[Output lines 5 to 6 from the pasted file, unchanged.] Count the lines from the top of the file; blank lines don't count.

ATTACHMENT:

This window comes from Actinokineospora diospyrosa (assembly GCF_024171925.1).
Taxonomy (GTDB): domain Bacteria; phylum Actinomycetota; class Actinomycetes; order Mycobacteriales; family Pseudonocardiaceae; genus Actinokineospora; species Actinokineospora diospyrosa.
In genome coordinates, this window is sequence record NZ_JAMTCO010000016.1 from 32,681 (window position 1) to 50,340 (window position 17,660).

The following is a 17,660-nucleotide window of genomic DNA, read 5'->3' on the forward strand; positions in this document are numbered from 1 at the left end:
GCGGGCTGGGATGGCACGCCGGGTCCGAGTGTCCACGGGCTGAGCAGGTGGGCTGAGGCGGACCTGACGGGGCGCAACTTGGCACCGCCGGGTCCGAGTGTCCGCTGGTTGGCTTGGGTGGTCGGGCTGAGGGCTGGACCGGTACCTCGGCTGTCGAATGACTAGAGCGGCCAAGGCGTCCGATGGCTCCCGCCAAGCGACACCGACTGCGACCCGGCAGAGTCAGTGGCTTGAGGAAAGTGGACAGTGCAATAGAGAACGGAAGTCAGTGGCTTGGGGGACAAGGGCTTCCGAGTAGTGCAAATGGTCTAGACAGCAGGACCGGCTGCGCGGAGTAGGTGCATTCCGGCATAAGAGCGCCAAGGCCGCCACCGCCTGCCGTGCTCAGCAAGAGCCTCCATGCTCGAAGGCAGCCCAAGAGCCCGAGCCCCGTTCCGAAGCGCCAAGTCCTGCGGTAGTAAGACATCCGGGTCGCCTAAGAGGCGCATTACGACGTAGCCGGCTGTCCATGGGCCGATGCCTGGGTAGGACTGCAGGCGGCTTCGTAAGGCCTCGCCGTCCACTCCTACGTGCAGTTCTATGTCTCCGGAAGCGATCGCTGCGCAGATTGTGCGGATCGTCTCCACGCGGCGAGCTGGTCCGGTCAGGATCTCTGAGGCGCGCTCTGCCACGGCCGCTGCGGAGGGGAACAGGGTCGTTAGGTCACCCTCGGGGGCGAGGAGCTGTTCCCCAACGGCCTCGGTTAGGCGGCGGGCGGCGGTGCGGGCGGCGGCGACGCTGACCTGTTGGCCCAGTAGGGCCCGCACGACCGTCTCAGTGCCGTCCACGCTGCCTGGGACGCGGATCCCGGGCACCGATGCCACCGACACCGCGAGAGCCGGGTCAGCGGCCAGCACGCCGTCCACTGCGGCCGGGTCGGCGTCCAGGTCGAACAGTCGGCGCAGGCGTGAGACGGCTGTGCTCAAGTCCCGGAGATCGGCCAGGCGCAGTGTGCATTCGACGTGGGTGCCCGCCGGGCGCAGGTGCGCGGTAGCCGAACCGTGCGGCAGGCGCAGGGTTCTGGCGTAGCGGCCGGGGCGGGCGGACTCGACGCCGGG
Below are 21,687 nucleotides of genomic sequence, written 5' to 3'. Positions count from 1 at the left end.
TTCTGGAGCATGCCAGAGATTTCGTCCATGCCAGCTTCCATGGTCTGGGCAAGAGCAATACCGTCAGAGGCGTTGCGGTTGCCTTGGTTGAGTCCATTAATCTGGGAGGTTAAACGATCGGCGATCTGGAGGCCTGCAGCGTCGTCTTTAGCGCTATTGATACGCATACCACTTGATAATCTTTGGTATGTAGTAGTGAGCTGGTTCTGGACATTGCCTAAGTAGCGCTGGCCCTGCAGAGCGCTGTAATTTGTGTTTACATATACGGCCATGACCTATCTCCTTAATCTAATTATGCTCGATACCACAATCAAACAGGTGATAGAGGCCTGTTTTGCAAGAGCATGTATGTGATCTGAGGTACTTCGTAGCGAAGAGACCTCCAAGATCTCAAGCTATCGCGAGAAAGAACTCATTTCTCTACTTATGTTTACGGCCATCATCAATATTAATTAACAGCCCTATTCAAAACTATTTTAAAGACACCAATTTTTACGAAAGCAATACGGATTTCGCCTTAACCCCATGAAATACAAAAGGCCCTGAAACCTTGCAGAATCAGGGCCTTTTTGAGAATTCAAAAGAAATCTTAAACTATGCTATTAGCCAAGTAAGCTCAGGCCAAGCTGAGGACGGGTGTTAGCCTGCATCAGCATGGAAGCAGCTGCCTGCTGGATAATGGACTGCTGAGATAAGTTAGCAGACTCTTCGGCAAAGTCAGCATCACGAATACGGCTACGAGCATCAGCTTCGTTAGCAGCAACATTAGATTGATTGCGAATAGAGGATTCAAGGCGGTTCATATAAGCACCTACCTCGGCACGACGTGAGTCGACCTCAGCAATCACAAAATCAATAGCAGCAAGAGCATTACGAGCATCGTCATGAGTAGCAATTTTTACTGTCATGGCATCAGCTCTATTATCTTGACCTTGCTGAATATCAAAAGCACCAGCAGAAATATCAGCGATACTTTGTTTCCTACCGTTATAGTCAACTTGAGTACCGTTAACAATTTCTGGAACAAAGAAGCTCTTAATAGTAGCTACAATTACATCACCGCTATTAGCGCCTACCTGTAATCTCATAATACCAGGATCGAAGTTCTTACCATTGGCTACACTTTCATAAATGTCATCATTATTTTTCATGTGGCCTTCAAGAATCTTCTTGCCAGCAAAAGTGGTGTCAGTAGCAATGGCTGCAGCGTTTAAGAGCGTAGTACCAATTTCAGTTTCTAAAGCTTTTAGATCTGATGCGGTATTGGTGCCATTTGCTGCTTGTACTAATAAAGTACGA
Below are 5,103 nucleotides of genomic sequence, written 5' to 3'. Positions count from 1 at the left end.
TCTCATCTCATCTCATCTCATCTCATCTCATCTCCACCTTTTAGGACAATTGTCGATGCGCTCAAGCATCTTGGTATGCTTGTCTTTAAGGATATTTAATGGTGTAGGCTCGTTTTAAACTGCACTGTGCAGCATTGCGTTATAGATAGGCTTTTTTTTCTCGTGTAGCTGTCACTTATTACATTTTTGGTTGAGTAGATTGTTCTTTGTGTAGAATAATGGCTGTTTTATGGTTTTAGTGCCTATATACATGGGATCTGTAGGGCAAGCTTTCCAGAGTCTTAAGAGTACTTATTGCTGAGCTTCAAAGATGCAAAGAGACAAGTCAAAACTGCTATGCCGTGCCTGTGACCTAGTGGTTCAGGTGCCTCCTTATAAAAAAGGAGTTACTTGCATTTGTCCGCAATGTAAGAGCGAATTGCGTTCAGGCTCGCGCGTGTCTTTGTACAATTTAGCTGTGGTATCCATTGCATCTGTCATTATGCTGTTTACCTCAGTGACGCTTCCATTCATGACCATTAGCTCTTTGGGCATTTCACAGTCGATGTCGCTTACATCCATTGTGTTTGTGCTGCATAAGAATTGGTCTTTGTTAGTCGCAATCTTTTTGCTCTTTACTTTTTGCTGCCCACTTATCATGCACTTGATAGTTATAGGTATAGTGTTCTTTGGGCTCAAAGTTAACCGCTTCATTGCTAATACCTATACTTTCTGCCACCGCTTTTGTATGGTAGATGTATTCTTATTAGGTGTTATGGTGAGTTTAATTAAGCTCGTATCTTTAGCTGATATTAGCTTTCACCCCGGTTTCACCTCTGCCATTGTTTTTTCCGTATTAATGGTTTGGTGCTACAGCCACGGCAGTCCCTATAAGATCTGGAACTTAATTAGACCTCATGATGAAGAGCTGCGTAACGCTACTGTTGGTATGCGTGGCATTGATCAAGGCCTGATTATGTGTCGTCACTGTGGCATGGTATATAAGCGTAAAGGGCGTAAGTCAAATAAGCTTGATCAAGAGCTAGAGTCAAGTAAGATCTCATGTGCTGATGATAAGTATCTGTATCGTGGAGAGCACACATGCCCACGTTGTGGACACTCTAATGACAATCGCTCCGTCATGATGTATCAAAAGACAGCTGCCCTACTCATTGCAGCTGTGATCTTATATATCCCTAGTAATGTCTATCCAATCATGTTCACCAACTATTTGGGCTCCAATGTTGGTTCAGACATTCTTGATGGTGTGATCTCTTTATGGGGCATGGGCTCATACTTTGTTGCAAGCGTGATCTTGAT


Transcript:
GCGGGCTGGGATGGCACGCCGGGTCCGAGTGTCCACGGGCTGAGCAGGTGGGCTGAGGCGGACCTGACGGGGCGCAACTTGGCACCGCCGGGTCCGAGTGTCCGCTGGTTGGCTTGGGTGGTCGGGCTGAGGGCTGGACCGGTACCTCGGCTGTCGAATGACTAGAGCGGCCAAGGCGTCCGATGGCTCCCGCCAAGCGACACCGACTGCGACCCGGCAGAGTCAGTGGCTTGAGGAAAGTGGACAGTGCAATAGAGAACGGAAGTCAGTGGCTTGGGGGACAAGGGCTTCCGAGTAGTGCAAATGGTCTAGACAGCAGGACCGGCTGCGCGGAGTAGGTGCATTCCGGCATAAGAGCGCCAAGGCCGCCACCGCCTGCCGTGCTCAGCAAGAGCCTCCATGCTCGAAGGCAGCCCAAGAGCCCGAGCCCCGTTCCGAAGCGCCAAGTCCTGCGGTAGTAAGACATCCGGGTCGCCTAAGAGGCGCATTACGACGTAGCCGGCTGTCCATGGGCCGATGCCTGGGTAGGACTGCAGGCGGCTTCGTAAGGCCTCGCCGTCCACTCCTACGTGCAGTTCTATGTCTCCGGAAGCGATCGCTGCGCAGATTGTGCGGATCGTCTCCACGCGGCGAGCTGGTCCGGTCAGGATCTCTGAGGCGCGCTCTGCCACGGCCGCTGCGGAGGGGAACAGGGTCGTTAGGTCACCCTCGGGGGCGAGGAGCTGTTCCCCAACGGCCTCGGTTAGGCGGCGGGCGGCGGTGCGGGCGGCGGCGACGCTGACCTGTTGGCCCAGTAGGGCCCGCACGACCGTCTCAGTGCCGTCCACGCTGCCTGGGACGCGGATCCCGGGCACCGATGCCACCGACACCGCGAGAGCCGGGTCAGCGGCCAGCACGCCGTCCACTGCGGCCGGGTCGGCGTCCAGGTCGAACAGTCGGCGCAGGCGTGAGACGGCTGTGCTCAAGTCCCGGAGATCGGCCAGGCGCAGTGTGCATTCGACGTGGGTGCCCGCCGGGCGCAGGTGCGCGGTAGCCGAACCGTGCGGCAGGCGCAGGGTTCTGGCGTAGCGGCCGGGGCGGGCGGACTCGACGCCGGG
Below are 21,687 nucleotides of genomic sequence, written 5' to 3'. Positions count from 1 at the left end.